Cool Connect Oak Cliff

Planting trees and building community in Oak Cliff

Trees and urban forests provide a myriad of benefits to the neighborhoods where they are located, including shade to combat the urban heat island effect that increases health risks to people during extremely hot weather. Furthermore, a growing body of research shows that students benefit from close proximity to green space around the schools.

Unfortunately, parks, trees, and green space are in short supply in Dallas—particularly around schools. Research from The Trust for Public Land indicates that only 58% of Dallas residents have a park or trail within a half-mile walking distance from their home; and a recent study from the Texas Trees Foundation indicates that 95% of schools in the Dallas Independent School District lack adequate canopy cover. The negative impacts of urban heat are of particular concern for Dallas’s low-income residents, of whom only 57% have a park or trail within a half-mile walk. For these communities, the low amount of tree canopy coverage and other greenery contribute to environmental stressors such as poor air quality, water quality, and higher air temperatures.

As dramatic new green infrastructure efforts emerge across the country to increase urban trees and healthy urban forests, The Texas Trees Foundation (TTF), The Trust for Public Land (TPL) and The Nature Conservancy (TNC) want to ensure that the highest-need communities are being appropriately prioritized for data-driven, large-scale tree planting, conducted with a strong community-centered approach.

This enhancement encompasses comprehensive efforts to ensure urban trees provide the greatest ecosystem services for communities on multiple scales, including planting trees in areas with little or no tree canopy (afforestation), replacing lost or damaged trees in existing urban forests (reforestation), and long-term stewardship and maintenance and monitoring of young and mature forests. We will collaborate with Dallas Independent School District, Dallas Park & Recreation Department, Dallas County Trail and Preserve Program Board, and residents to advance tree planting and improve connectivity in the Cedar Crest neighborhood of Dallas.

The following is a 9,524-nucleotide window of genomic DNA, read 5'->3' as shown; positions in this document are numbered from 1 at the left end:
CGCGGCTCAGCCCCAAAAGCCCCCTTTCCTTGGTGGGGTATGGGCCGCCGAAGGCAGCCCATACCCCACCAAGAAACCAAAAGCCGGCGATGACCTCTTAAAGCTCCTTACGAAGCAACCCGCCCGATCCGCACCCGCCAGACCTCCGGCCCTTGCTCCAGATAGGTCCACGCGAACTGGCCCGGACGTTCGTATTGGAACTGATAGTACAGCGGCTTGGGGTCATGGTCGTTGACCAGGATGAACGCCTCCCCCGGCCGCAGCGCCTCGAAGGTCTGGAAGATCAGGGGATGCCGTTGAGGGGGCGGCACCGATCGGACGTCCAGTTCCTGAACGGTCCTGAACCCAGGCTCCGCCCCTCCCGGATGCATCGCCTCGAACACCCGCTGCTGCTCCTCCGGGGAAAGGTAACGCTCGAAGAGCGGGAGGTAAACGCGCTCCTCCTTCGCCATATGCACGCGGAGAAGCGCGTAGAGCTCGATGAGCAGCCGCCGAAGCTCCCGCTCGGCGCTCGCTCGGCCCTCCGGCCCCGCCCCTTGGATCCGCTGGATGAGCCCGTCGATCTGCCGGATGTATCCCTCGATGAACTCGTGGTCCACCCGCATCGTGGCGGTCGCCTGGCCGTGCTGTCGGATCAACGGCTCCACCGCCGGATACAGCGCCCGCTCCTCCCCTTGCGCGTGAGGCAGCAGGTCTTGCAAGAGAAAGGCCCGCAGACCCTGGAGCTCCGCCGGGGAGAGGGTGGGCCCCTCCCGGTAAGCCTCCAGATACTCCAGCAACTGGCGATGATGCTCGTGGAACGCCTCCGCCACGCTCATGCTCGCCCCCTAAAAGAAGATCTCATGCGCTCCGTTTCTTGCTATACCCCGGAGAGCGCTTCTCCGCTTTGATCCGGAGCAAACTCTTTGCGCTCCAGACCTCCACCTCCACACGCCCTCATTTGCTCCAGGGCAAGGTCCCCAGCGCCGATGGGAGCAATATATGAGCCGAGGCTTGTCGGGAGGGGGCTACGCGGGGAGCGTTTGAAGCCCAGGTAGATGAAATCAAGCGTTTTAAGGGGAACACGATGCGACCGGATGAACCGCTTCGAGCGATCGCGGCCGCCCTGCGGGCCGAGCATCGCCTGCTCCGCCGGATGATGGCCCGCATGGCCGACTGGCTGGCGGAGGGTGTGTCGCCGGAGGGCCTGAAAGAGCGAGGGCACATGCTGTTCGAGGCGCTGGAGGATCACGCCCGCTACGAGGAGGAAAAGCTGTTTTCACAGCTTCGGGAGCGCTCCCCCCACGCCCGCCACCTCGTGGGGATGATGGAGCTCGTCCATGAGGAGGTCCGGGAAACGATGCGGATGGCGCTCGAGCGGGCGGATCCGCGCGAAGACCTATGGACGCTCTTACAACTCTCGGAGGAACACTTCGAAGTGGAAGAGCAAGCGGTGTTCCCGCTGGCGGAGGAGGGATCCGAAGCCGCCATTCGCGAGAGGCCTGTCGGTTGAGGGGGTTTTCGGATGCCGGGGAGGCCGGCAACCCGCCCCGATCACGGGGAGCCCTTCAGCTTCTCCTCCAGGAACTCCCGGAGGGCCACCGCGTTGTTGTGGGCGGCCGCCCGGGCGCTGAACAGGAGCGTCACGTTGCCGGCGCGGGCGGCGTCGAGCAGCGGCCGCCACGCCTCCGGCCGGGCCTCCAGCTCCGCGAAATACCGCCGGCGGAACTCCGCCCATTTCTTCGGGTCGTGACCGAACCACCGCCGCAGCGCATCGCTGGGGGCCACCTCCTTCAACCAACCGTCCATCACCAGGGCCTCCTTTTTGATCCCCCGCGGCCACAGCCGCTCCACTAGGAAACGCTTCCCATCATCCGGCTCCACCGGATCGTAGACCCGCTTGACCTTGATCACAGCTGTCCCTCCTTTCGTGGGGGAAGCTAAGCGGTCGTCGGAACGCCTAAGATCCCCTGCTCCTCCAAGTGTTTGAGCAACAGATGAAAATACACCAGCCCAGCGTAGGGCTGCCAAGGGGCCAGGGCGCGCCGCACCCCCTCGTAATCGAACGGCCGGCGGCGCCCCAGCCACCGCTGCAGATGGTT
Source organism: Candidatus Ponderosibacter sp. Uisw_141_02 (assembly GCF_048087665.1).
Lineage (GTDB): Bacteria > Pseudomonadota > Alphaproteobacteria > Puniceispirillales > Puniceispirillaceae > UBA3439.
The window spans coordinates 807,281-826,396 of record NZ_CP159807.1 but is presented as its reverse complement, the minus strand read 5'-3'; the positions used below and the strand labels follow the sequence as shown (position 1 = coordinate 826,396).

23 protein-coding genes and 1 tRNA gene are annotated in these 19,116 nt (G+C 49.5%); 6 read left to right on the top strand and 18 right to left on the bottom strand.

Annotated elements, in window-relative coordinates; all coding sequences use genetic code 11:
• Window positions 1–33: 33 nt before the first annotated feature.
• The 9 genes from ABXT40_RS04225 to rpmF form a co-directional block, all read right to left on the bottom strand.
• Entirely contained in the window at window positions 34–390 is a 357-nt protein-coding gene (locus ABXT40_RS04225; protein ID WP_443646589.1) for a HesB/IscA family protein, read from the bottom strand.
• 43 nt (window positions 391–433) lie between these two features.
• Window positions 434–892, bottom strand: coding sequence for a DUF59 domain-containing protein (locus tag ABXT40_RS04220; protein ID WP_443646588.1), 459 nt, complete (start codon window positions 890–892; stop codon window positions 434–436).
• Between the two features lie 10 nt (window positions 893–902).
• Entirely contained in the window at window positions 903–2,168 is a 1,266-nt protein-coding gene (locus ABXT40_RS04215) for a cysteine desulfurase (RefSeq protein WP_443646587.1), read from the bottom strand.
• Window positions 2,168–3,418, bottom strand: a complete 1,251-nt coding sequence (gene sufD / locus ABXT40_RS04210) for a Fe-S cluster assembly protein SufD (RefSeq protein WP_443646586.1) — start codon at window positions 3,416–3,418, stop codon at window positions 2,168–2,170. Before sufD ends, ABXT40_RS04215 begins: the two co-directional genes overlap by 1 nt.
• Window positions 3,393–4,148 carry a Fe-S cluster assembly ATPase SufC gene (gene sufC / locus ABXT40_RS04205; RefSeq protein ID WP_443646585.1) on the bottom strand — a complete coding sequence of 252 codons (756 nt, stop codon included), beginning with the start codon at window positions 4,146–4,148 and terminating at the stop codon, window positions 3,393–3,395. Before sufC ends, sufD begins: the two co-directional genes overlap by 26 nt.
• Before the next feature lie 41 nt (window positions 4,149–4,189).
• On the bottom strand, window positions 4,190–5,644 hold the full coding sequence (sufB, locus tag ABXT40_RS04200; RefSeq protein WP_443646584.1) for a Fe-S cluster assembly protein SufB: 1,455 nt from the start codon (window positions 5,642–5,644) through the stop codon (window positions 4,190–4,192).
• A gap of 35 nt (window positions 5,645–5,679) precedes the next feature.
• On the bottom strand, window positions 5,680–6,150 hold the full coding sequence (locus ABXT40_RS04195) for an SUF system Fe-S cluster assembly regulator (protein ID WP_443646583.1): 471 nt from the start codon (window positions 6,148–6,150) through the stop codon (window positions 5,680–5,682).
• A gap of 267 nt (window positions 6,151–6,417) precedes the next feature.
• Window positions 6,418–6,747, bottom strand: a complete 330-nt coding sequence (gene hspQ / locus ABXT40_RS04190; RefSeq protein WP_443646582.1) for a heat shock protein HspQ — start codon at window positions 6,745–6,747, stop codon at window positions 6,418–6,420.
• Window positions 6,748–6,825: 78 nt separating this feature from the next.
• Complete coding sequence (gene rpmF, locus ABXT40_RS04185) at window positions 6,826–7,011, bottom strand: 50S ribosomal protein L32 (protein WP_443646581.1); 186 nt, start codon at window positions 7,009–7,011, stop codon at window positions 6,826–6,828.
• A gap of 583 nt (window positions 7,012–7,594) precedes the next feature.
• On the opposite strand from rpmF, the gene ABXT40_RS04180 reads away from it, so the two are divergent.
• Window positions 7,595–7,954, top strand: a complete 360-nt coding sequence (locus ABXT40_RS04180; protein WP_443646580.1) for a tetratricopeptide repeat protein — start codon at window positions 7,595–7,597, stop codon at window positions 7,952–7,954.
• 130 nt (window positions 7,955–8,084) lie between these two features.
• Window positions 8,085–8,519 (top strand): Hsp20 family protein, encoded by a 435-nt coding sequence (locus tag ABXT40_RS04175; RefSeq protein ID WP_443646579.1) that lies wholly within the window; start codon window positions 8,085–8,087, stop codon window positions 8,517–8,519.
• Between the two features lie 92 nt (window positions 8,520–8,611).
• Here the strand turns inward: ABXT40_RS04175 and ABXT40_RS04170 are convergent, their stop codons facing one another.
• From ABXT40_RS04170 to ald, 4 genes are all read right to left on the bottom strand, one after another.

Our collaborative, science-based approach will enable the proper site preparation, planting, care, and maintenance of newly planted trees to ensure maximum survival as well as monitoring and stewardship of the existing tree canopy. As part of this approach, we will seek to create new opportunities for our community partners, including peer education, collaborative design, research, and other opportunities of particular interest in these communities.

Project One-Pager

Planting Events

Together with our partners, sponsors and volunteers – we helped transform this community and improve the quality of life for residents.

Trees Planted

The funding for Cool and Connected Oak Cliff went to purchasing native varieties of trees, which include: Eastern Redbuds, Lacey Oaks, Desert Willows, and Red Maples.

Eastern Redbud
(Cercis canadensis “Oklahoma”)

-Small sized deciduous tree
-Redbud will reach a height of 15′
-The canopy spread is 15′
-Showy lavender flowers in the Spring

Lacey Oak
(Quercus lacei)

-Medium sized deciduous tree
-Lacey Oaks will reach a mature height of 30′
-The canopy spread is 30′
-Resistant to Oak Wilt

Desert Willow
(Chilopsis linearis)

– Small sized deciduous tree
-Desert Willows will reach a mature height of 15’-25’
-The canopy spread is only 10’
-Showy pink flowers
-Very drought tolerant

Red Maple
(Acer rubrum)

-Medium sized deciduous tree
-Red Maple will reach a height of 40′
-The canopy spread is 40′
-Yellow to red Fall color

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